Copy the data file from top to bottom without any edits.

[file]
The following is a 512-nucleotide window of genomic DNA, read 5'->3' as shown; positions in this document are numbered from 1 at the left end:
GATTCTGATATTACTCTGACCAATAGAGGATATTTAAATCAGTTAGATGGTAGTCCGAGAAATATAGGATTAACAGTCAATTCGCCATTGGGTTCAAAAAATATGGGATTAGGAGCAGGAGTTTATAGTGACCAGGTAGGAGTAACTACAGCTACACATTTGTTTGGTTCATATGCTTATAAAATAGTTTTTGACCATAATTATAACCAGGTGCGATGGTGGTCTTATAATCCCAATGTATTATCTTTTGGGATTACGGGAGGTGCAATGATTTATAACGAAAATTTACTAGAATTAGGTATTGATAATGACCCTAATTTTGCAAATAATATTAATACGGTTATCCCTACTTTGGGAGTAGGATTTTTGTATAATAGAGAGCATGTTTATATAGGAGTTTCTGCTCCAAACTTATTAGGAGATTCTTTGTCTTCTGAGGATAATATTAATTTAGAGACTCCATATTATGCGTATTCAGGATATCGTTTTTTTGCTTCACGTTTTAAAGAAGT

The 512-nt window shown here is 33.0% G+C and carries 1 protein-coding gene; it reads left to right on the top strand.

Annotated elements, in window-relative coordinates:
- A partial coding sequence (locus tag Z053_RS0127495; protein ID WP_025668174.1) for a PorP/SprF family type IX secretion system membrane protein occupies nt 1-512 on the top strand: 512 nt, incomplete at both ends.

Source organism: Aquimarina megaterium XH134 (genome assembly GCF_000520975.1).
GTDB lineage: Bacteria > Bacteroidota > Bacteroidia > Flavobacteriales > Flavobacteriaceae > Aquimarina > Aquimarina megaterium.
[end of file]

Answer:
The following is a 512-nucleotide window of genomic DNA, read 5'->3' as shown; positions in this document are numbered from 1 at the left end:
GATTCTGATATTACTCTGACCAATAGAGGATATTTAAATCAGTTAGATGGTAGTCCGAGAAATATAGGATTAACAGTCAATTCGCCATTGGGTTCAAAAAATATGGGATTAGGAGCAGGAGTTTATAGTGACCAGGTAGGAGTAACTACAGCTACACATTTGTTTGGTTCATATGCTTATAAAATAGTTTTTGACCATAATTATAACCAGGTGCGATGGTGGTCTTATAATCCCAATGTATTATCTTTTGGGATTACGGGAGGTGCAATGATTTATAACGAAAATTTACTAGAATTAGGTATTGATAATGACCCTAATTTTGCAAATAATATTAATACGGTTATCCCTACTTTGGGAGTAGGATTTTTGTATAATAGAGAGCATGTTTATATAGGAGTTTCTGCTCCAAACTTATTAGGAGATTCTTTGTCTTCTGAGGATAATATTAATTTAGAGACTCCATATTATGCGTATTCAGGATATCGTTTTTTTGCTTCACGTTTTAAAGAAGT

The 512-nt window shown here is 33.0% G+C and carries 1 protein-coding gene; it reads left to right on the top strand.

Annotated elements, in window-relative coordinates:
- A partial coding sequence (locus tag Z053_RS0127495; protein ID WP_025668174.1) for a PorP/SprF family type IX secretion system membrane protein occupies nt 1-512 on the top strand: 512 nt, incomplete at both ends.

Source organism: Aquimarina megaterium XH134 (genome assembly GCF_000520975.1).
GTDB lineage: Bacteria > Bacteroidota > Bacteroidia > Flavobacteriales > Flavobacteriaceae > Aquimarina > Aquimarina megaterium.